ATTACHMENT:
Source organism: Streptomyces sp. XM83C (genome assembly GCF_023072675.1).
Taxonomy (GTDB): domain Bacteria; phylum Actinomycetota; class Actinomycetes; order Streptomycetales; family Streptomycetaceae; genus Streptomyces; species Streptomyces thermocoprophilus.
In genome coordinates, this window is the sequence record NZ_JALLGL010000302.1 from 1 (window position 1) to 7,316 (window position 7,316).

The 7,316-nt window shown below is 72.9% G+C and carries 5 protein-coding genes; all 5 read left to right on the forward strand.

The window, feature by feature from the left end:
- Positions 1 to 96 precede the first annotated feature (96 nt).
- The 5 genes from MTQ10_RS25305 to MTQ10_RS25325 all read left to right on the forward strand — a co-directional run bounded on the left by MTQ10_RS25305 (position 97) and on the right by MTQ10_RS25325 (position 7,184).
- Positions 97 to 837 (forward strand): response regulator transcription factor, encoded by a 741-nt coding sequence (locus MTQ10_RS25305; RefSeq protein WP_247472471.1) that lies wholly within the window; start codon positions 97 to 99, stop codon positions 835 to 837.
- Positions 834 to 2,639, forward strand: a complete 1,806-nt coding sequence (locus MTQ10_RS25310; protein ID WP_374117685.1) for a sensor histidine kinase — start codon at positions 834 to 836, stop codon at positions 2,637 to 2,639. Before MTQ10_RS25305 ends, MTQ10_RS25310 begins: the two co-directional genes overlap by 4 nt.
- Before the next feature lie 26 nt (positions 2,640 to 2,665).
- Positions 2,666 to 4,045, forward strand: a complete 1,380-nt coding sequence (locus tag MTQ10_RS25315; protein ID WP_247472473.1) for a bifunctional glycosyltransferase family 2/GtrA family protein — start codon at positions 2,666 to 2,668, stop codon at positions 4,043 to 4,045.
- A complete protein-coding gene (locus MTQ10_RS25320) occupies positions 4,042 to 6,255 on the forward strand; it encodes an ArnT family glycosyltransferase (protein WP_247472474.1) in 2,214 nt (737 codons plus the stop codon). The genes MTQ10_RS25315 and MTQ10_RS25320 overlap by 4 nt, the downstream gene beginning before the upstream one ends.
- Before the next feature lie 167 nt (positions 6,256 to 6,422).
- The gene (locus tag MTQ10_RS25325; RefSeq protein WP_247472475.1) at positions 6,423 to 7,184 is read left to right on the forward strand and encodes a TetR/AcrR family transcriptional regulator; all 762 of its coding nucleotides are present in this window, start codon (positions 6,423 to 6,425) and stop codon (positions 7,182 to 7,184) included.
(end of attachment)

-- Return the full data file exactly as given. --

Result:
Source organism: Streptomyces sp. XM83C (genome assembly GCF_023072675.1).
Taxonomy (GTDB): domain Bacteria; phylum Actinomycetota; class Actinomycetes; order Streptomycetales; family Streptomycetaceae; genus Streptomyces; species Streptomyces thermocoprophilus.
In genome coordinates, this window is the sequence record NZ_JALLGL010000302.1 from 1 (window position 1) to 7,316 (window position 7,316).

The 7,316-nt window shown below is 72.9% G+C and carries 5 protein-coding genes; all 5 read left to right on the forward strand.

The window, feature by feature from the left end:
- Positions 1 to 96 precede the first annotated feature (96 nt).
- The 5 genes from MTQ10_RS25305 to MTQ10_RS25325 all read left to right on the forward strand — a co-directional run bounded on the left by MTQ10_RS25305 (position 97) and on the right by MTQ10_RS25325 (position 7,184).
- Positions 97 to 837 (forward strand): response regulator transcription factor, encoded by a 741-nt coding sequence (locus MTQ10_RS25305; RefSeq protein WP_247472471.1) that lies wholly within the window; start codon positions 97 to 99, stop codon positions 835 to 837.
- Positions 834 to 2,639, forward strand: a complete 1,806-nt coding sequence (locus MTQ10_RS25310; protein ID WP_374117685.1) for a sensor histidine kinase — start codon at positions 834 to 836, stop codon at positions 2,637 to 2,639. Before MTQ10_RS25305 ends, MTQ10_RS25310 begins: the two co-directional genes overlap by 4 nt.
- Before the next feature lie 26 nt (positions 2,640 to 2,665).
- Positions 2,666 to 4,045, forward strand: a complete 1,380-nt coding sequence (locus tag MTQ10_RS25315; protein ID WP_247472473.1) for a bifunctional glycosyltransferase family 2/GtrA family protein — start codon at positions 2,666 to 2,668, stop codon at positions 4,043 to 4,045.
- A complete protein-coding gene (locus MTQ10_RS25320) occupies positions 4,042 to 6,255 on the forward strand; it encodes an ArnT family glycosyltransferase (protein WP_247472474.1) in 2,214 nt (737 codons plus the stop codon). The genes MTQ10_RS25315 and MTQ10_RS25320 overlap by 4 nt, the downstream gene beginning before the upstream one ends.
- Before the next feature lie 167 nt (positions 6,256 to 6,422).
- The gene (locus tag MTQ10_RS25325; RefSeq protein WP_247472475.1) at positions 6,423 to 7,184 is read left to right on the forward strand and encodes a TetR/AcrR family transcriptional regulator; all 762 of its coding nucleotides are present in this window, start codon (positions 6,423 to 6,425) and stop codon (positions 7,182 to 7,184) included.